27 March - The Umbrellas of Cherbourg
Jacques Demy, 1964, 91 minutes. The startlingly colourful landmark musical sees the luminous Catherine Deneuve singing her way through a two-part love affair in the famous port city of the title.
3 April - Paris vu par
Chabrol, Douchet, Godard, Pollet, Rohmer and Rouch, 1965, 95 minutes. Produced by Barbet Schroeder, Six in Paris lets a half-dozen directors profile different neighbourhoods through six diminutive dramas and comedies.
10 April - La Collectionneuse
Eric Rohmer, 1967, 89 minutes. One of the Six Moral Tales that made director Rohmer’s reputation, La Collectionneuse looks at a brief, self-conscious coupling between a jaded art reseller and a free-willed young woman at a seaside getaway in the South of France.
17 April – Barbarella
Roger Vadim, 1968, 98 minutes. Jane Fonda is unveiled–literally–in this campy romp written by Terry Southern that sees sexuality and Science Fiction blend in a wild futuristic vision.
24 April - Celine and Julie go Boating
Jacques Rivette, 1974, 193 minutes. Rivette’s most famous film follows two twentysomething young women as they explore magic and a possibly enchanted house in Paris in the early 1970s.
1 May – Daguerréotypes
Agnès Varda, 1975, 80 minutes. A documentary portrait of a lesser-known Paris neighbourhood, Daguerréotypes plays particular and loving attention to the sharply etched characters that populate the street corners.
8 May - The Story of Adele H.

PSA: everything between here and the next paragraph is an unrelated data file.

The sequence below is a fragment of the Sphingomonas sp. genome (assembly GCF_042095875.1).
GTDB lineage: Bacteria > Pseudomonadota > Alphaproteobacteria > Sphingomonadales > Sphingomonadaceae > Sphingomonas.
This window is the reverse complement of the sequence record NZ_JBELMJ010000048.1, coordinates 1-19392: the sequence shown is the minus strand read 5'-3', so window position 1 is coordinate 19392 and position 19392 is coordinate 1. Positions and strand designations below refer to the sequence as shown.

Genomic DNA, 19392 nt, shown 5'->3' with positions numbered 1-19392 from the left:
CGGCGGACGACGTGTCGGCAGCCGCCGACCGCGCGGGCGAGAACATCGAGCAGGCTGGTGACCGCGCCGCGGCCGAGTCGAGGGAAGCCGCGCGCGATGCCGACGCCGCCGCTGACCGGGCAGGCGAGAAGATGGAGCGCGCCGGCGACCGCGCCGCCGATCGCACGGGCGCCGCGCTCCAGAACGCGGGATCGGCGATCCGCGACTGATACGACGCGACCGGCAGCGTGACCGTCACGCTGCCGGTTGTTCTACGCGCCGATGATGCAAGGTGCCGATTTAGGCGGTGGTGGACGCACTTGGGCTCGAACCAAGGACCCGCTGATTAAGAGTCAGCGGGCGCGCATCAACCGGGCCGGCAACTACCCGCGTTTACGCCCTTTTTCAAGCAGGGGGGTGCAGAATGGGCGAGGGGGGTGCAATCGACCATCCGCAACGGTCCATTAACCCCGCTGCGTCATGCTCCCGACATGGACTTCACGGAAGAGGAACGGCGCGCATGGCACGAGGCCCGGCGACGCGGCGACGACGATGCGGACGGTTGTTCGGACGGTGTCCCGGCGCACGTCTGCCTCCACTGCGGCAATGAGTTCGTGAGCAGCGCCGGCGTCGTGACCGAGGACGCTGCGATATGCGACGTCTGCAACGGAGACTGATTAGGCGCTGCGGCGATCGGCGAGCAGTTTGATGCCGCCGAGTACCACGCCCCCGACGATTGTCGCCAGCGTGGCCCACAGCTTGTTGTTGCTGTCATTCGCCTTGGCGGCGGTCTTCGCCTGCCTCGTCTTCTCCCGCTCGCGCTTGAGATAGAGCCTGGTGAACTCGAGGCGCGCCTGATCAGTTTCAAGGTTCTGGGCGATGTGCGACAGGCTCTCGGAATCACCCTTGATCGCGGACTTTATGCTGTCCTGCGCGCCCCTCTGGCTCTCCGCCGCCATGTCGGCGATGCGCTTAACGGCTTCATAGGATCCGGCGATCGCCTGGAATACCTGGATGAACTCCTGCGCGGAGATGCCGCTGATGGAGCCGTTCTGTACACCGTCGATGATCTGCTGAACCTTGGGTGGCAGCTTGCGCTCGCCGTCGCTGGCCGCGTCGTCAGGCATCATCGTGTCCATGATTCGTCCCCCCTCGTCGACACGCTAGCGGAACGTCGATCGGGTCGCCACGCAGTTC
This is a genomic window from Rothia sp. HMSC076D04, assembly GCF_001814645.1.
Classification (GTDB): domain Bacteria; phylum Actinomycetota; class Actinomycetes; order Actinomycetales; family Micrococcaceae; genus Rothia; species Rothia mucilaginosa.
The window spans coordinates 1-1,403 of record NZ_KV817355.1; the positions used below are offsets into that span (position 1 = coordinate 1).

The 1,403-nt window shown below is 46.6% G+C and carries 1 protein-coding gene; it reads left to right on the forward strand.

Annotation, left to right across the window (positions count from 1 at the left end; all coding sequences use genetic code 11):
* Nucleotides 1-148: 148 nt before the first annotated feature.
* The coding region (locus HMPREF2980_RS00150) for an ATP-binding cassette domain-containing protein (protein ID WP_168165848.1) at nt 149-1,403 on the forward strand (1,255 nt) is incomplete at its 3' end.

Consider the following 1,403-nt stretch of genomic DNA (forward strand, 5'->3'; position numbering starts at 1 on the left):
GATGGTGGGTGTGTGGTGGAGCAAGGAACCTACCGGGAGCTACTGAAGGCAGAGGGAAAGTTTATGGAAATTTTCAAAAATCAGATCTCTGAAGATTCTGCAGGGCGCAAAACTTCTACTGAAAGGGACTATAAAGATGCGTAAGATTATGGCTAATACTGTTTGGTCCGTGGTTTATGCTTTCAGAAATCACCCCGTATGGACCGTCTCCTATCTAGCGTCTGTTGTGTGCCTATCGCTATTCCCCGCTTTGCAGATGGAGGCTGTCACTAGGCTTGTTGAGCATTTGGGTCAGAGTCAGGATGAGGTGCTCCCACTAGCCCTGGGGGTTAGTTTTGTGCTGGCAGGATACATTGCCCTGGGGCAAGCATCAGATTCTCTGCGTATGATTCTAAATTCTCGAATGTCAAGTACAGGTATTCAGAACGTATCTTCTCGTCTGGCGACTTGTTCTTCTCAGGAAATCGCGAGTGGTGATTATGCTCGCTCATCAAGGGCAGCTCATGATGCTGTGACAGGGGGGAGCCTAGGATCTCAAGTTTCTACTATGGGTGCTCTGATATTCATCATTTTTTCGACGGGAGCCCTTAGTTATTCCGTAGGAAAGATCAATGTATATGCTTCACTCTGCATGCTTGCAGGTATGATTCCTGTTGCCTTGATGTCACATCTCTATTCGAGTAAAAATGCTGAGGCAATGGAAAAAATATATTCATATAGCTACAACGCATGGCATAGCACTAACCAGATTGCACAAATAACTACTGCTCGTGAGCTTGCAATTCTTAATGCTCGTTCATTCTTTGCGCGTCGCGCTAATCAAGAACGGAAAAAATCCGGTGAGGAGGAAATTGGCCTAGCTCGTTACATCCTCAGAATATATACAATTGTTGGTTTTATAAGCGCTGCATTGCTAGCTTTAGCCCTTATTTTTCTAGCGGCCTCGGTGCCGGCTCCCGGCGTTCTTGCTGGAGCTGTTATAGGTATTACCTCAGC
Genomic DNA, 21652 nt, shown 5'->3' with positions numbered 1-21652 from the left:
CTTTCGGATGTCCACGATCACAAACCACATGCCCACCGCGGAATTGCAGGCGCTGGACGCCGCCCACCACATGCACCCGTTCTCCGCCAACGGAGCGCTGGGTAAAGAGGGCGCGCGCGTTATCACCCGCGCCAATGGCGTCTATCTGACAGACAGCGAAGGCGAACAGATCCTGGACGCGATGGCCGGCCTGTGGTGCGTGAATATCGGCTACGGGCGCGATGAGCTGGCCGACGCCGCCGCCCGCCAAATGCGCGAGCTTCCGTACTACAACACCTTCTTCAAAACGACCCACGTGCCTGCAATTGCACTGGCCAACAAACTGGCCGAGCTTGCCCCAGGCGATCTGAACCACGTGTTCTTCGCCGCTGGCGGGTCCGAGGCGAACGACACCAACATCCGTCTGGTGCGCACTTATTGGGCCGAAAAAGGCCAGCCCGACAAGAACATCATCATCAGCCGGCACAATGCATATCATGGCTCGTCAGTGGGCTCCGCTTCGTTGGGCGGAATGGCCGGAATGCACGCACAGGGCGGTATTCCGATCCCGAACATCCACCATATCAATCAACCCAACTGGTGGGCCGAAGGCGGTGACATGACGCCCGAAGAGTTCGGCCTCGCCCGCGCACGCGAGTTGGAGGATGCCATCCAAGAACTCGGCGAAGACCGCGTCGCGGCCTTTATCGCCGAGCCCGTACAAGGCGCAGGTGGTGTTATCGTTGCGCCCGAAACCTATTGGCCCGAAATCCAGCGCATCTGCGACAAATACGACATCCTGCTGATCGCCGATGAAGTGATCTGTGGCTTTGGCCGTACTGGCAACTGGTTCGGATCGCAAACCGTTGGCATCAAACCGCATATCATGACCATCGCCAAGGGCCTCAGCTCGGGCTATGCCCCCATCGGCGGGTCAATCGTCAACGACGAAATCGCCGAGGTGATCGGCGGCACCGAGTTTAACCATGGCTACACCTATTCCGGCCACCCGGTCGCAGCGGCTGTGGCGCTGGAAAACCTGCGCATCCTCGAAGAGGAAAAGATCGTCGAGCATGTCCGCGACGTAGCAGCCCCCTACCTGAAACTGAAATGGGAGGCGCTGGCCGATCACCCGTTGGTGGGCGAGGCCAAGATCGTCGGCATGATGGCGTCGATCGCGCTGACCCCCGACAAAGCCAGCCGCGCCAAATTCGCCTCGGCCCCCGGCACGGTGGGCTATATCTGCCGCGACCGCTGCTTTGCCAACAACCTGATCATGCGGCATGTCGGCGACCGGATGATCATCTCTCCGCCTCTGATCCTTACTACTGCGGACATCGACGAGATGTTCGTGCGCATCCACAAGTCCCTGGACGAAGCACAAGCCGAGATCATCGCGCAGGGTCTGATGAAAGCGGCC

François Truffaut, 1975, 96 minutes. Set partially in Halifax, Truffaut’s late feature recalls the tragic life of legendary author Victor Hugo’s daughter and her doomed love affair with a callous officer.
African History Month Films: Black Power!
Curated by Ron Foley Macdonald
SCREENINGS TUESDAYS AT 8 PM. FREE ADMISSION
5 February - The Black Power Mixtape 1967-1975
Göran Olsson, Sweden, 2011, 100 minutes. Frank interviews and footage of major post-Martin Luther King African-American figures such as Angela Davis, Stokely Carmichael and Bobby Seale, conducted by sympathetic Swedes for European broadcast, make for an astonishing time capsule and blast of hidden history.
12 February - Story of a 3-Day Pass
Melvin Van Peebles, France, 1967, 87 minutes. The first feature directed by an African-American man in 40 years, Van Peebles’ debut feature is a New Wave dazzler about an American serviceman on a weekend pass in France battling racism and finding love.
19 February - Putney Swope
Robert Downey Sr., USA, 1969, 84 minutes. When the only Black employee of a Madison Avenue ad firm is left in charge, he hires Black activists to remake the advertising world. Think Mad Men taken over by the Black Panthers and you might get the idea behind this truly subversive satire.
26 February - I Will Follow
Ava DuVernay, USA, 2011, 80 minutes. A rare indie feature breakout written and directed by an African-American woman, I Will Follow gently tells the tale of a grieving woman who is helped to move on by 12 friends.
Back to Top